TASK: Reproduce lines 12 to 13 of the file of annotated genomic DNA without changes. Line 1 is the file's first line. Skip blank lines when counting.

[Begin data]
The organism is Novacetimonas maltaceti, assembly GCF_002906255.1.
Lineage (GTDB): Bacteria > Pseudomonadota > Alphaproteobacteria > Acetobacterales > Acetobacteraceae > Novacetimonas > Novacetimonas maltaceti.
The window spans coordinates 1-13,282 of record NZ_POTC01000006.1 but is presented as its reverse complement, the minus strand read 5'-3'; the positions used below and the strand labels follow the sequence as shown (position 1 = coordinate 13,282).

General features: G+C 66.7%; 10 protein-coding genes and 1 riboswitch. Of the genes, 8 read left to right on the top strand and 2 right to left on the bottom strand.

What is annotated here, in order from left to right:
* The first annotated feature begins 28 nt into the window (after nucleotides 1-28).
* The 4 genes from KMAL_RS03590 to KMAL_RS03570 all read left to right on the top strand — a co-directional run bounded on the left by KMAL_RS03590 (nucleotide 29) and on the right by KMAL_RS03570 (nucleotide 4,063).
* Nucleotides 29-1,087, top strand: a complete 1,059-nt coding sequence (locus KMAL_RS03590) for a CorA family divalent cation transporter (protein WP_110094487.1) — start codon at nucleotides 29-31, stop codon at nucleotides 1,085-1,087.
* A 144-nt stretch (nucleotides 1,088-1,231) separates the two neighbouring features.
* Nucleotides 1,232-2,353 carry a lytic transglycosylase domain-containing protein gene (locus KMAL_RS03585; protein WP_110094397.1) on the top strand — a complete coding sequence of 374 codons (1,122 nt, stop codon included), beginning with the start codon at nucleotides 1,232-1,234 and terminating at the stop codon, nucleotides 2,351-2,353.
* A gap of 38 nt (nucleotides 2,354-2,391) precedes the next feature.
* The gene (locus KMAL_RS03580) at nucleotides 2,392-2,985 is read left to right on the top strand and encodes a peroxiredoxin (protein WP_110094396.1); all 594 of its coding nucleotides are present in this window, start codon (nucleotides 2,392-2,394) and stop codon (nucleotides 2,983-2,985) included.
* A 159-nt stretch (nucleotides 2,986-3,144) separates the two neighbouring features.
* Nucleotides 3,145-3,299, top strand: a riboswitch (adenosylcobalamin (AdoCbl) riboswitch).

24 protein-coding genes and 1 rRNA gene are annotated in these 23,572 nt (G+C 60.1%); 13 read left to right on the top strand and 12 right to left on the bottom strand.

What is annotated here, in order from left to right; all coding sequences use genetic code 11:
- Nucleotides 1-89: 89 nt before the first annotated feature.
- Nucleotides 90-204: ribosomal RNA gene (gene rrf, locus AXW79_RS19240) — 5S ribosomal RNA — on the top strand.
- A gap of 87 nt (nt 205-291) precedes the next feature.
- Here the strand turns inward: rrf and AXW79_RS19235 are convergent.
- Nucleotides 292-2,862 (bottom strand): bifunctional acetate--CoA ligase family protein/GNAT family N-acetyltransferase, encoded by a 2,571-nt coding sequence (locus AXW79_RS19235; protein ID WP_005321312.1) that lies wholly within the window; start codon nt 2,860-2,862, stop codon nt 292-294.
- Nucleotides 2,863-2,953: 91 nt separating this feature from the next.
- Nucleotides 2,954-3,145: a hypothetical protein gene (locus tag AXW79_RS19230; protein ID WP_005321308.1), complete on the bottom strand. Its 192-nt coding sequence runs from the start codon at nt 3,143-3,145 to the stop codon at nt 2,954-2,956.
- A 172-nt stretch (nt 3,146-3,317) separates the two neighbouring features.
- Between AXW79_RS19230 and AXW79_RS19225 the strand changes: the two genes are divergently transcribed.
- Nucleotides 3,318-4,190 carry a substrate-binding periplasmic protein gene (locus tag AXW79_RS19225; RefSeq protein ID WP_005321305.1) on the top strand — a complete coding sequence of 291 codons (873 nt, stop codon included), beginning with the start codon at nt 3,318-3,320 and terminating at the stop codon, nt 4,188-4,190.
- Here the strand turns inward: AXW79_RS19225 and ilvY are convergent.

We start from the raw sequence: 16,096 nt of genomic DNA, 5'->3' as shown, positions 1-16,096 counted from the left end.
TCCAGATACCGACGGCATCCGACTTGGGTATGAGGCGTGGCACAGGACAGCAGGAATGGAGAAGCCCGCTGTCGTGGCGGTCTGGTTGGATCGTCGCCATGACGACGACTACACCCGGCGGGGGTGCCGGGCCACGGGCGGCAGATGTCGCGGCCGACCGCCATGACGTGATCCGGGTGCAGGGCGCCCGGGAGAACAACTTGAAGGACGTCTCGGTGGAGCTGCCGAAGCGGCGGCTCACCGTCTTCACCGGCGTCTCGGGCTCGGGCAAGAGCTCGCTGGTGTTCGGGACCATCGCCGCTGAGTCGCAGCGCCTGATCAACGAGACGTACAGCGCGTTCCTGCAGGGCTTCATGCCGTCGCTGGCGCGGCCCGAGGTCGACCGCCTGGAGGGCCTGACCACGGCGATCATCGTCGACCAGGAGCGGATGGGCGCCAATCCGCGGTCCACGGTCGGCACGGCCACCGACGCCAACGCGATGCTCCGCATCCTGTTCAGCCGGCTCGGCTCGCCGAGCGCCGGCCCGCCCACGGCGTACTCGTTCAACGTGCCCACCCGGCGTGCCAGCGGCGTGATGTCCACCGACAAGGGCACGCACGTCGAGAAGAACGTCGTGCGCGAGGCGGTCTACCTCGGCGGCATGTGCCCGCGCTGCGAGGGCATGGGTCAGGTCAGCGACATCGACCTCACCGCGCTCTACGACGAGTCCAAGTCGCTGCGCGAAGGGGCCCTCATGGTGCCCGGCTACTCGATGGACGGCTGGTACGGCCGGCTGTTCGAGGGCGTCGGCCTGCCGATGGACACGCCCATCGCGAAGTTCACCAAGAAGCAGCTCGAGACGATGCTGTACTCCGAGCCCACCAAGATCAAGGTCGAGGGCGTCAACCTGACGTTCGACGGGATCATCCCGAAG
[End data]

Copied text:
* The gene (locus KMAL_RS03580) at nucleotides 2,392-2,985 is read left to right on the top strand and encodes a peroxiredoxin (protein WP_110094396.1); all 594 of its coding nucleotides are present in this window, start codon (nucleotides 2,392-2,394) and stop codon (nucleotides 2,983-2,985) included.
* A 159-nt stretch (nucleotides 2,986-3,144) separates the two neighbouring features.